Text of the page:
BMW – the last of the 3 series convertible as we know it!


BMW launched the F33 4 series cabriolet in 2014. It was a major rebranding of the very popular BMW 3 series coupe/cabriolet (E92/E93), which is regarded by many people as one of best cabriolets ever made. In this post we will take a look back at the BMW E93 and its innovative folding roof design.

We’ll also share some tips for maintaining the E93’s folding roof.

The innovative design of the BMW E93 folding roof

The BMW E93 was one of the best selling cabriolets ever produced by BMW. It was attractive to consumers looking for an elegant vehicle that was also practical and fun to drive.

BMW took a massive leap of faith by replacing the classic fabric soft top of the fourth generation 3 series cabriolet (E46) with a hard top folding roof system in the fifth generation 3 series (E93).

This new three-piece hard top convertible roof used a clever design that is capable of folding within 30 seconds. The E93 was also fitted with comfort access, which allowed the driver to raise or lower the folding roof using the key fob.

The folding roof is very compact, which gives the BMW E93 some additional internal space compared to many other cabriolets. There is plenty of leg room in both the front and the back, along with plenty of headroom.

With the roof up, the BMW E93 looks like a coupe with a smooth and perfectly curved roofline. The aesthetics of the roof aren’t marred with any bumps or obvious joints — it is a beautiful design that adds to the appearance of the vehicle.

A major benefit of using a hard top folding roof is that it is very quiet compared to most soft tops. This was a very attractive attribute for people who wanted to drive a cabriolet but didn’t want to deal with excessive wind and road noise.

Another exciting feature in the BMW E93 was its sun reflective upholstery. It allows the seats to stay up to 20 degrees cooler in direct sunlight compared to leather. It makes the vehicle much more comfortable when the top is down on a hot day.

Issues with the BMW E93 folding roof

Even though the folding roof of the E93 is very well designed, it can eventually suffer from water ingress issues. Once water has entered the cabin, it can damage electronic components or the internal mechanisms of the folding roof. If left unchecked, water ingress can lead to your vehicle requiring expensive repairs!

Having a leaky cabin can also give your E93 a distinctive musky or mouldy smell that makes sitting in the vehicle unpleasant.

Fortunately, most E93 water ingress issues can be avoided by correctly maintaining the seals around the roof. Owners should regularly remove any dirt, grime, tree sap, and leaf debris from the rubber seals and gullies that drain water from the roof. This will prevent any substances from causing the seals to harden or shrink. Clean soapy water is usually ideal for removing any gunk on the seals.

Cayman Autos has developed a very thorough procedure for cleaning and rejuvenating roof seals on the BMW E93. It is a labour intensive process that usually takes around 20 hours.

It begins with one of our technicians removing any debris in the roof gutters and roof drains. It is then a slow and pain staking process to clean and remove all dirt from the roof and boot seals – the seals must be completely clean before the next step. We then apply Krytox lubricant to the seals to rejuvenate them. It is a fantastic high-performance synthetic lubricant that helps to keep the seals moisturised and plumped up to create a good seal and prevent water ingress.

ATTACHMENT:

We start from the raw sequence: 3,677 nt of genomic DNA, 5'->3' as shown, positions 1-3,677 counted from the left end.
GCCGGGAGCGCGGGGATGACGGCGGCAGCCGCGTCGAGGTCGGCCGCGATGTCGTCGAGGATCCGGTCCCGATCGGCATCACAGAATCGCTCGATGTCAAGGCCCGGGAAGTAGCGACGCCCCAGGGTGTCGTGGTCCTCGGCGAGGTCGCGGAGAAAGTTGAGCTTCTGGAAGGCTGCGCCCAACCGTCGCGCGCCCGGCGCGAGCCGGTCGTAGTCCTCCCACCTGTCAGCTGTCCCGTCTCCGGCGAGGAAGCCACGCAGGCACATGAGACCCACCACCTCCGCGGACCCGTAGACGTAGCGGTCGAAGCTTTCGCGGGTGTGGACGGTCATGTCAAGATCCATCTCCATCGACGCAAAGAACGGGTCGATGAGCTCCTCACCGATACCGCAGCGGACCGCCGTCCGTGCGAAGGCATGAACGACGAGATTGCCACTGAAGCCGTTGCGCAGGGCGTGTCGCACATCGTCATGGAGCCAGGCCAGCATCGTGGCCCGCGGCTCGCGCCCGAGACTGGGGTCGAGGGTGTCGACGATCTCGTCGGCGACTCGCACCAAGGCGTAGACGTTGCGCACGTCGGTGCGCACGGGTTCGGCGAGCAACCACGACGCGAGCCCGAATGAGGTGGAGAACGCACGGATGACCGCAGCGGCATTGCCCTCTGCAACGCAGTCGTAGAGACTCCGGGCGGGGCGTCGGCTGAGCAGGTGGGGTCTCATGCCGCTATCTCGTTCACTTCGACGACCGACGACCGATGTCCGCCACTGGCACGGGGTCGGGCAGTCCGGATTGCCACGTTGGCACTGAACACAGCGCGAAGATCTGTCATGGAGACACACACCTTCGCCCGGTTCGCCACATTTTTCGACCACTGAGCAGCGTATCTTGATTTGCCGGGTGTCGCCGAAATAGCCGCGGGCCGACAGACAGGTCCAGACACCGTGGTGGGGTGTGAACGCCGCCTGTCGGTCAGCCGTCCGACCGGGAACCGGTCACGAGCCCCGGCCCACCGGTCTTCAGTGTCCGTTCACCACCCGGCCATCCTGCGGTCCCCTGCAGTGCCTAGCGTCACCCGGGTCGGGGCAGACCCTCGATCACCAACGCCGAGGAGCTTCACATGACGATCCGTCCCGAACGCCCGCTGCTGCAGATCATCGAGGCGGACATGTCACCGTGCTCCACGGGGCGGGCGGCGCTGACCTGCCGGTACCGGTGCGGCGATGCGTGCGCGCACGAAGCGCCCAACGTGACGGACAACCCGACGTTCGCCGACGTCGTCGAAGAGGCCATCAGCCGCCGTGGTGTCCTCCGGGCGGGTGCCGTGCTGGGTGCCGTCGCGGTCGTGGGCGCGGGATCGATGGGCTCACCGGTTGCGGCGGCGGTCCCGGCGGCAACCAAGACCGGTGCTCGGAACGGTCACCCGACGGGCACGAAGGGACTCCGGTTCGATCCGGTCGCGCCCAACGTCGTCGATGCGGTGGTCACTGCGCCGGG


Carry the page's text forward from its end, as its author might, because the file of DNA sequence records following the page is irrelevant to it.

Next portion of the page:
Finally, we perform extensive water testing to ensure there is no water ingress into the cabin or boot. We also check that the roof is operating correctly.

We encourage customers to bring their E93 back into the shop a few weeks later, after the seals have settled. One of our technicians will perform some more testing to ensure the roof is operating correctly.

This process helps to ensure the folding roof on your beloved BMW E93 remains in good working order and no water enters the cabin!

9 REASONS WHY THE WHITE JEEP WRANGLER RUBICON IS KILLER OFF-ROAD

The Jeep Wrangler JL Rubicon is as good on the trail as it looks on paper — something we discovered in our first drive review. But there’s more to its chops than extra ground clearance and live axles. Here’s a closer look at nine of the new or improved features that contribute to its legendary capability.

1. Axles that don’t bend
The old Wrangler JK Rubicon’s axle specs sound exceedingly strong. After all, there was a Dana 44 at each end — an axle that past served under the chassis of full-size pickup trucks for many years. That should be overkill for a Wrangler, right? Not so. A “Dana 44” isn’t always the same axle across various applications. And the one Jeep used in the front of the JK Rubicon had lighter-duty axle tubes. So, when subjected to heavy off-roading and the stresses of larger tires, it used to bend. Jeep fixed all that with the new JL, so the company could run larger 285/70R17 (33-inch) tires on the new Rubicon. That’s up from the 255/75R17 (32-inch) tires on the JK Rubicon. These new Dana 44 axles are beefier with stronger and thicker tubes as well as stronger forgings. The front axle has an 8.26-inch ring gear and the rear uses a larger 8.66-inch unit.
2. Tighter turning
Those Dana 44 axles aren’t just stronger, they’re 1.5 inches wider, too. And that helped the engineers design in more steering angle into the new JL, so it could cut a 1-foot tighter turning circle than the old model. The improvement is very clear on the street and on the trail. In spots where a JK Wrangler would require an extra three-point turn, the new one carves the arc in one graceful move. That improved agility is helpful when rock crawling a tough trail because the fewer moves means fewer chances to get stuck. The new steering components are stronger, too. One look at the massive hollow 1.73-inch tie rod running across the axle and it’s clear the steering system has been designed to handle large tires and repeated rock bashing. Now that the Wrangler’s steering column both tilts and telescopes, it’s easier to find a comfortable place from which to take the helm.
3. Smoother suspension movements
The Wrangler has always been good at slow-speed trail work. However, when tackling rugged dirt roads or even the dreadful potholed pavement sections of a typical city, Wranglers weren’t very smooth-riding. The biggest problem was “head toss.” The Wrangler’s body rocked side to side on the suspension, making everyone onboard a little seasick. That’s eliminated on the new Wrangler JL. Chief engineer Brian Leyes says a big part of the solution was to raise the vehicle’s roll center by relocating the track bar. Though the overall wheel travel of the suspension is about the same, the team repositioned and lower control arms on the axle housing, slightly changing the geometry over the Wrangler JK. All this contributes to a ride that is much smoother and better isolated from the terrain than ever before.